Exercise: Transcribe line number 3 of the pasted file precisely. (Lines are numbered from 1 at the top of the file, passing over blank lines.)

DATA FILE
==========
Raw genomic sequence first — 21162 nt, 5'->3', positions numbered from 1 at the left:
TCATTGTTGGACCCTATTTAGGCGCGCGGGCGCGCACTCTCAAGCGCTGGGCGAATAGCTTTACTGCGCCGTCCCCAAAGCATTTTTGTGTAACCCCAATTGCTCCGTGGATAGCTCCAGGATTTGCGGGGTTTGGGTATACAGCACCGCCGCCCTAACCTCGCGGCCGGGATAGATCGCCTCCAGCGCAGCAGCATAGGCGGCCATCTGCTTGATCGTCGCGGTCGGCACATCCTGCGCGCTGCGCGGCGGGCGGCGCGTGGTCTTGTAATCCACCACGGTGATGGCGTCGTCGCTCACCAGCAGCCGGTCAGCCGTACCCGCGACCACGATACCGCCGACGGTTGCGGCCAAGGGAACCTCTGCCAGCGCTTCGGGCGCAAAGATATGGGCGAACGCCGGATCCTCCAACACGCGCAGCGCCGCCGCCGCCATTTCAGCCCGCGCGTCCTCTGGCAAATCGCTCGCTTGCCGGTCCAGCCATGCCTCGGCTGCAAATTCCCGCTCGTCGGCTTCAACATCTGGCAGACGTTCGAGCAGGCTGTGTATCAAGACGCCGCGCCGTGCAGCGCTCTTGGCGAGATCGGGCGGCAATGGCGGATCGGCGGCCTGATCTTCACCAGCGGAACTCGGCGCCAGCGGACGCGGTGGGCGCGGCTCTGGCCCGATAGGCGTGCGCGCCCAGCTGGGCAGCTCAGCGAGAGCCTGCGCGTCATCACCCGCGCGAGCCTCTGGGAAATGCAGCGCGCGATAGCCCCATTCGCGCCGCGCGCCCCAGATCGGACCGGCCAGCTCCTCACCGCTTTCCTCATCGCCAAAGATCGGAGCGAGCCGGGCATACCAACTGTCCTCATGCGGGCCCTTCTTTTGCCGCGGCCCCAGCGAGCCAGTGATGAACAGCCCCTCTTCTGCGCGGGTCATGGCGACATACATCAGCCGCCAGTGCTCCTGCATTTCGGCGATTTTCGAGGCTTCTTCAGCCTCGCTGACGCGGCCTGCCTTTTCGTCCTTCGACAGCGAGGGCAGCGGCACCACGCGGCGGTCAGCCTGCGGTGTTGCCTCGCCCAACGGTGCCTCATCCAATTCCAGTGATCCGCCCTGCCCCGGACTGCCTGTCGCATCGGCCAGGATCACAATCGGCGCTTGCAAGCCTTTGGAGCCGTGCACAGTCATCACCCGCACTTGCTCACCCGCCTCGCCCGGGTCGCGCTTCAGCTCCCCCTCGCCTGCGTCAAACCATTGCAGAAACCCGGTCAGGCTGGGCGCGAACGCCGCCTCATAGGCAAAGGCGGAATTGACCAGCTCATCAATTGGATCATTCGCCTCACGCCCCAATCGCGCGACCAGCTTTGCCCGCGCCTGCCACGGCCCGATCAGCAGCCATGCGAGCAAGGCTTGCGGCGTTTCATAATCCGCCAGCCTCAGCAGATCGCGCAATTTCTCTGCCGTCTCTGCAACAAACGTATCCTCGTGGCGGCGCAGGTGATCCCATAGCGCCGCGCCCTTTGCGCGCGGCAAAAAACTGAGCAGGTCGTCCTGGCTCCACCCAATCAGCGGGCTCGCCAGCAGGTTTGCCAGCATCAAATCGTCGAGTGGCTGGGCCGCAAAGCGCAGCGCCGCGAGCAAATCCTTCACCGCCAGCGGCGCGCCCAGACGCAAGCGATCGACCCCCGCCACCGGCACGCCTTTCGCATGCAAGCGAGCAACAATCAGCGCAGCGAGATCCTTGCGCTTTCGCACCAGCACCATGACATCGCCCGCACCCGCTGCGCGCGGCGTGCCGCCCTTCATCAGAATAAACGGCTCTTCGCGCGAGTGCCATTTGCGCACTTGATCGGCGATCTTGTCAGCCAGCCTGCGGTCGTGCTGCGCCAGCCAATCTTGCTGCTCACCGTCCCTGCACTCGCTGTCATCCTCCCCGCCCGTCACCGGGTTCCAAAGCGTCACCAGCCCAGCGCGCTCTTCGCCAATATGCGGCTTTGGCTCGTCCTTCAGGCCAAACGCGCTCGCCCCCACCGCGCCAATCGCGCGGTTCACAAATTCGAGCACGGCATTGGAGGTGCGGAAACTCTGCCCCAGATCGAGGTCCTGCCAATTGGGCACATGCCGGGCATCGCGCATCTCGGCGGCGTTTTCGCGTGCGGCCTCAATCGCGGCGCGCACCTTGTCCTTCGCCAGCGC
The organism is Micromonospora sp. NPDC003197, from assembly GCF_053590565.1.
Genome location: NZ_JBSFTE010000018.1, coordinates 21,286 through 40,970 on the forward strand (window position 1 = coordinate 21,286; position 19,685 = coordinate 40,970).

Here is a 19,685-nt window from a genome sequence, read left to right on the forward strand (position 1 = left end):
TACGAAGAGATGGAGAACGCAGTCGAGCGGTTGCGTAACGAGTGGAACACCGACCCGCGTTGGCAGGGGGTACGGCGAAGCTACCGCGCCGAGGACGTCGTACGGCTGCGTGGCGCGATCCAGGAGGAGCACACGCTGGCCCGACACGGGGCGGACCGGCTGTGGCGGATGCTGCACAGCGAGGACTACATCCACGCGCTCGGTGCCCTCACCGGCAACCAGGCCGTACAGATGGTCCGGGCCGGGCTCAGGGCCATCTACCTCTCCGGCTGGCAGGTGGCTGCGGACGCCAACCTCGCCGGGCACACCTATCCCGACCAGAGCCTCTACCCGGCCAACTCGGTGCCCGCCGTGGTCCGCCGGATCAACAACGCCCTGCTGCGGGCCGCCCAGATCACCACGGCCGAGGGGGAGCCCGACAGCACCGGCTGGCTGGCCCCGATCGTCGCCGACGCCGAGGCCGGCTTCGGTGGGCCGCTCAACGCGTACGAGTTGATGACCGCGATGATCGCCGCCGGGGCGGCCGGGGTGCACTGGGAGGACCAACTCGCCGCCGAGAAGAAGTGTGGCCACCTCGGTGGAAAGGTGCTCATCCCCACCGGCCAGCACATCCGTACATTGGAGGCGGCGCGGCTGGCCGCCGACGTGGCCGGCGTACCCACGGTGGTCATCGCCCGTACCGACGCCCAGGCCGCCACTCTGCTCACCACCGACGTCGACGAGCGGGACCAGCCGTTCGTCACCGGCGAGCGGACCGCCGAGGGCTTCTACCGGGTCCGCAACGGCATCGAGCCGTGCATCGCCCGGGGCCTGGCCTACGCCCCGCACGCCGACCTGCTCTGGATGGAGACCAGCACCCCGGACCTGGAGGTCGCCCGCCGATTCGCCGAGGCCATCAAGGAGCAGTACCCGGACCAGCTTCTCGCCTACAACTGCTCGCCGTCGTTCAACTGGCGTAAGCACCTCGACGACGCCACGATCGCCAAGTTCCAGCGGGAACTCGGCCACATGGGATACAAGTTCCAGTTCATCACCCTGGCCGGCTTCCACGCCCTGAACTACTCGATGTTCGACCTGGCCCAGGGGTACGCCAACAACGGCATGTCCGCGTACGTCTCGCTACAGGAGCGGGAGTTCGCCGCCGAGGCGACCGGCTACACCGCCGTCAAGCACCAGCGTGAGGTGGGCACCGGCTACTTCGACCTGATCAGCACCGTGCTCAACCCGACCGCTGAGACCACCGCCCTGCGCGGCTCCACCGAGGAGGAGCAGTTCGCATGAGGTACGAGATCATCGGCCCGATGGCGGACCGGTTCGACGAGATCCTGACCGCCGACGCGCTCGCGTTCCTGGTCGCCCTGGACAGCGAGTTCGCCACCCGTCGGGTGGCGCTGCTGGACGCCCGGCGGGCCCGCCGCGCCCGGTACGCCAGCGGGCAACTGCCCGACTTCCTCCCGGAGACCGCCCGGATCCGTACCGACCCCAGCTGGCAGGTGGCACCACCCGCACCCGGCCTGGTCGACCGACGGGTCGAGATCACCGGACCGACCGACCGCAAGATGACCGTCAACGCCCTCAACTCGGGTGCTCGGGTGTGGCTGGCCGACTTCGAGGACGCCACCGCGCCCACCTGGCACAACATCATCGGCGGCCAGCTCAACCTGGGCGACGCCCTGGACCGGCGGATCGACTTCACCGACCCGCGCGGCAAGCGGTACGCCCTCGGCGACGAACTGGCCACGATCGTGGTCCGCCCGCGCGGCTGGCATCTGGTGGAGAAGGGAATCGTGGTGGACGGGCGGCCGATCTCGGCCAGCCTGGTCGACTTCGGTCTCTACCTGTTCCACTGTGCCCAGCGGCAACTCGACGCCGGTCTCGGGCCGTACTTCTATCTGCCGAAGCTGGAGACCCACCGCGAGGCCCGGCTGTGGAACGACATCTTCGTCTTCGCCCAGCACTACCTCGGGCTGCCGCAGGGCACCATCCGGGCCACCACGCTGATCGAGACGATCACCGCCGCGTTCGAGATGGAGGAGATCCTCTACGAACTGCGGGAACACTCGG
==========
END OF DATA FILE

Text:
The organism is Micromonospora sp. NPDC003197, from assembly GCF_053590565.1.